The oscillating steam engine, built by John Penn & Sons, is located aboard the famed paddle steamer Diesbar. Diesbar is the second oldest of a fleet of nine paddle steamers in Dresden. What makes the Diesbar unique is its coal fueled engine and single deck design. The John Penn and Sons engine that runs the steamer is the oldest operational marine steam engine in the world. It has been in operation for over 165 years.
Built in 1841 by John Penn & Sons of Greenwich, England, the Diesbar’s engine is a two-cylinder oscillating steam engine. The oscillatory feature allows for the incorporation of fewer parts in comparison with other steam engines of the era. This ultimately cut down on total material and helped to address two major engine design issues that plagued the time period, size and weight.
John Penn & Sons Oscillating Steam Engine - Diesbar CrankshaftThe John Penn engine is put into motion when steam from the boiler enters the cylinders of the engine. The steam enters the cylinders through the outboard trunnions and exhausts through the inboard ones. The third cylinder is fixed and is used to maintain a partial vacuum in the condenser. The crankshaft then turns two paddles with feathering blades. The feathering blades turn twice as fast as fixed, radial blades and thus are twice as efficient.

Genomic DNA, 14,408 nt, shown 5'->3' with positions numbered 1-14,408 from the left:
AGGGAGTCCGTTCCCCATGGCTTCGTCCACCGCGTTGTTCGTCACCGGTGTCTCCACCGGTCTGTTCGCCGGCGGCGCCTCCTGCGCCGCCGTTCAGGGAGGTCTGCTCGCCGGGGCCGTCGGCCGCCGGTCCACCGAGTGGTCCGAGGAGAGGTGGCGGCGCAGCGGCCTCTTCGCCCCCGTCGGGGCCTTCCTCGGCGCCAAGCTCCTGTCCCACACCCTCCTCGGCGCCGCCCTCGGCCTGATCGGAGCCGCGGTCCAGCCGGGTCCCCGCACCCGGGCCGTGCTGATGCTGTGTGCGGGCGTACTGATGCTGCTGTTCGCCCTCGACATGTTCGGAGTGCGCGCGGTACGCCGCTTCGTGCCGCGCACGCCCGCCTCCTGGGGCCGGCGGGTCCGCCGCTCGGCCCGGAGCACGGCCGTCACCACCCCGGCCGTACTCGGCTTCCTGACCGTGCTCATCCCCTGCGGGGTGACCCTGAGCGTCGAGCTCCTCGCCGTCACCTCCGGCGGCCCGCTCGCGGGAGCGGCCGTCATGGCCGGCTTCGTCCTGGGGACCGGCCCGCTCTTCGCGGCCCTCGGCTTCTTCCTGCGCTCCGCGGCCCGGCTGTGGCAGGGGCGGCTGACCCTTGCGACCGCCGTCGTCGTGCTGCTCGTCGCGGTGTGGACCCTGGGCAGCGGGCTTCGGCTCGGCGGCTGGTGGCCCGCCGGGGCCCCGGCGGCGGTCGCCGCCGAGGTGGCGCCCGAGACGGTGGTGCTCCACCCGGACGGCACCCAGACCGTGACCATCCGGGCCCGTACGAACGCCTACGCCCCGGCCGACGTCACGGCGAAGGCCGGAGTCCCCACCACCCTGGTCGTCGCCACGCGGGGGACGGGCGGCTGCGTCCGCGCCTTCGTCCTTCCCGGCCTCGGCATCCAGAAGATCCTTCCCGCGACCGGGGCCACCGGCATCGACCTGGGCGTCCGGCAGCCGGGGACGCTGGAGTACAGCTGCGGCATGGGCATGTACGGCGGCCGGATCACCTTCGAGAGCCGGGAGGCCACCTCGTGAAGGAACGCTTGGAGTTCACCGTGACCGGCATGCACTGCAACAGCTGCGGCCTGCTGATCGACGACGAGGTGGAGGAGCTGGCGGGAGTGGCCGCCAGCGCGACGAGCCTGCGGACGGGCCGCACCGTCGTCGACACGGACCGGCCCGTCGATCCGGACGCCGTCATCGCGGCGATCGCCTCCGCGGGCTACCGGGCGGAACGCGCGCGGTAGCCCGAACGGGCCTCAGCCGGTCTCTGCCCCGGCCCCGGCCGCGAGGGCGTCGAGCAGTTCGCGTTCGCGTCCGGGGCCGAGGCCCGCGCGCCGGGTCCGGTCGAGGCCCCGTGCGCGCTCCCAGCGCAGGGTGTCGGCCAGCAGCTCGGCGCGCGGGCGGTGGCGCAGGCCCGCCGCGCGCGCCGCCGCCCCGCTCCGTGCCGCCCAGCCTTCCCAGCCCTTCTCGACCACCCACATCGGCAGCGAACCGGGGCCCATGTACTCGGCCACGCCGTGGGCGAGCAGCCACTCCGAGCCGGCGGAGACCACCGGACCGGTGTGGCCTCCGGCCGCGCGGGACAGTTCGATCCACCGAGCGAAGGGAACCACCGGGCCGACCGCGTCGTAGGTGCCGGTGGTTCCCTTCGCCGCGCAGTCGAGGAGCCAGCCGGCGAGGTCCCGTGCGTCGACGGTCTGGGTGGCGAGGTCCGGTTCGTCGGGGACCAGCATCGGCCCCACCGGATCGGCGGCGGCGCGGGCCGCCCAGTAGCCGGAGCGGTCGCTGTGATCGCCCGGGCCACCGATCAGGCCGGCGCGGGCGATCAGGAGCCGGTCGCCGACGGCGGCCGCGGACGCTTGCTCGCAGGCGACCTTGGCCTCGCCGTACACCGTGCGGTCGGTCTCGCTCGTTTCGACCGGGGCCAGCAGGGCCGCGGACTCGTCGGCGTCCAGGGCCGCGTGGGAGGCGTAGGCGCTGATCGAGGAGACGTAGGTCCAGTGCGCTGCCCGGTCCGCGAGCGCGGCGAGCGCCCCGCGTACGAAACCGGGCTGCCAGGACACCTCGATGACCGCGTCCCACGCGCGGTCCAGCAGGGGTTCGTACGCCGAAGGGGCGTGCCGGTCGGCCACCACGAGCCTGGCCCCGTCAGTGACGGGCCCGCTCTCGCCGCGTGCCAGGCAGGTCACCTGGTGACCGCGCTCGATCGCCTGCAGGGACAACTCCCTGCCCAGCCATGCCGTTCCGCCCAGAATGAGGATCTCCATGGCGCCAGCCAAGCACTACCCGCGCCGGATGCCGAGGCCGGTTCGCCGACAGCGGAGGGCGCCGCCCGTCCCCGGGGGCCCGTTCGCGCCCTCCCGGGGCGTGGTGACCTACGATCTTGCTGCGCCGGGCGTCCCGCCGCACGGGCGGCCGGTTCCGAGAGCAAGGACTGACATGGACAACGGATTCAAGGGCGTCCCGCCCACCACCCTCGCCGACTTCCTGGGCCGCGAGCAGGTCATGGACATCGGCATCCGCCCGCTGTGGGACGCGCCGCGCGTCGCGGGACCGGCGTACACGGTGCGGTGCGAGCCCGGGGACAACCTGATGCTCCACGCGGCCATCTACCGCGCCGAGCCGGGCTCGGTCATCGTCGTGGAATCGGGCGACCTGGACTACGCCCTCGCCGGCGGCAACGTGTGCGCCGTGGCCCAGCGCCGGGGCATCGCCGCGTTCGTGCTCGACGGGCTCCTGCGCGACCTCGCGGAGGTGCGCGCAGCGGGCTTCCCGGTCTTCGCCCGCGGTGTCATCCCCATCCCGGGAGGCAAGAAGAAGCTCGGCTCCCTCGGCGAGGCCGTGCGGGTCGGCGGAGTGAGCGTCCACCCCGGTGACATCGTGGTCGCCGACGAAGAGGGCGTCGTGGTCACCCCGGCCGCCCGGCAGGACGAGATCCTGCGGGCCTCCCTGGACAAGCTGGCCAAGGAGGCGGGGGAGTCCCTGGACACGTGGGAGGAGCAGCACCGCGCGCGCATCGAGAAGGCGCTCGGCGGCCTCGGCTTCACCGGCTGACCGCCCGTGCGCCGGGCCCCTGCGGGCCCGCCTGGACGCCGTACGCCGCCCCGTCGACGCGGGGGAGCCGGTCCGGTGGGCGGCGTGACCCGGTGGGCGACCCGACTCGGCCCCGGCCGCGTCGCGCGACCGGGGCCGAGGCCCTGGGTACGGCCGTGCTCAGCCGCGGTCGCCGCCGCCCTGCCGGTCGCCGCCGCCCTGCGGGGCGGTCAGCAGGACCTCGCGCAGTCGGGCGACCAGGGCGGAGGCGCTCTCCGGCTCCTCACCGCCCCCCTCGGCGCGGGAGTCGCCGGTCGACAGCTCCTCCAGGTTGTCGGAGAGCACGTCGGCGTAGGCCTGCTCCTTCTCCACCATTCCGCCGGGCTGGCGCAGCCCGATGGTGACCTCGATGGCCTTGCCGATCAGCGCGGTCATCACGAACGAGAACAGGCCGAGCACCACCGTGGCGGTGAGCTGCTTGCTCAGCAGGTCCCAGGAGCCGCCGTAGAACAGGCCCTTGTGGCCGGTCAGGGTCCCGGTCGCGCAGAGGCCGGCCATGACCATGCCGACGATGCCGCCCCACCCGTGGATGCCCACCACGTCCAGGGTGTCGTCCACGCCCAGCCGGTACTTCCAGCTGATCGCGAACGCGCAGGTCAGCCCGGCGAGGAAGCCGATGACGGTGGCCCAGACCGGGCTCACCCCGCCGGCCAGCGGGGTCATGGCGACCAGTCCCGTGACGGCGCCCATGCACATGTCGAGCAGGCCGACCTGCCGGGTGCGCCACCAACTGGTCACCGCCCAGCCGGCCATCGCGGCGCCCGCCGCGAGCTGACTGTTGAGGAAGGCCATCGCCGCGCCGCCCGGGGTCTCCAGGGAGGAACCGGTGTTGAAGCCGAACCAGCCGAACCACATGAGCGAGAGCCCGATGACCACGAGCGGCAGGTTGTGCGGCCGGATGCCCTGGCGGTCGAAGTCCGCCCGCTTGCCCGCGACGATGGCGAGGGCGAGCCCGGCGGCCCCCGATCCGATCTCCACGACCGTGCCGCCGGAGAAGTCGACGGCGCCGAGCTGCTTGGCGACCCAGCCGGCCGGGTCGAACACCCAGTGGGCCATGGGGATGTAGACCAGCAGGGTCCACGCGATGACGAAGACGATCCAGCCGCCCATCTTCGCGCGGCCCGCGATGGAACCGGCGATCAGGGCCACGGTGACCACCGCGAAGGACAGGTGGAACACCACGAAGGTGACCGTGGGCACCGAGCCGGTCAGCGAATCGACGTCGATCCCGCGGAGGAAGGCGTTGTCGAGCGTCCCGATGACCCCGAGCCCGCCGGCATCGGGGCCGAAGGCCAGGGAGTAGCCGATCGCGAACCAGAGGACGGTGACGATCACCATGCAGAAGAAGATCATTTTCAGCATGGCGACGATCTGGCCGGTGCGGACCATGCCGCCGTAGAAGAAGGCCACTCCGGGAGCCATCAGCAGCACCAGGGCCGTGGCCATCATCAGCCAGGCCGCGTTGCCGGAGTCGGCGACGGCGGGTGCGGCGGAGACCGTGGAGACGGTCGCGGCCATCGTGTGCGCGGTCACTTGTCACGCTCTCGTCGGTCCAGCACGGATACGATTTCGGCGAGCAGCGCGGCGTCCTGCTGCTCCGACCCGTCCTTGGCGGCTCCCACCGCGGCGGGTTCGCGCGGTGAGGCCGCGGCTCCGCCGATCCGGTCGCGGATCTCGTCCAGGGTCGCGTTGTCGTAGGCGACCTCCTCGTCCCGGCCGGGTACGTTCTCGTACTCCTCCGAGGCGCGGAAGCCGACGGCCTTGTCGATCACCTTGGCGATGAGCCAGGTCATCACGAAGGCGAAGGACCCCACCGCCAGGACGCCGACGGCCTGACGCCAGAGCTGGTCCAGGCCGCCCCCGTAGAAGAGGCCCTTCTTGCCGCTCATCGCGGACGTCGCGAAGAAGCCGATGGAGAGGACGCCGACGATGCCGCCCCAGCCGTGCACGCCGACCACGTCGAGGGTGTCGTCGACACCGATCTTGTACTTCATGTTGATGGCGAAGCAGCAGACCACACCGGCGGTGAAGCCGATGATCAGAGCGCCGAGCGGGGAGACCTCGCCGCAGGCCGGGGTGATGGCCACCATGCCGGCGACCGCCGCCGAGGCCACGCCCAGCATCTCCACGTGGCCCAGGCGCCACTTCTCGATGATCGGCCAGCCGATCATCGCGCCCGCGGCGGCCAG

While this particular John Penn & Sons engine has resided above the Diesbar for 124 years, it was originally aboard the Bohemia, starting in 1841, and then the Stadt Meissen in 1857. The John Penn engine was both a unique design and major contributor to early steam engineering. The mere fact that the Diesbar’s engine has been operational for over 165 years speaks for the quality of the design and manufacturing engineering that went into John Penn & Sons engines.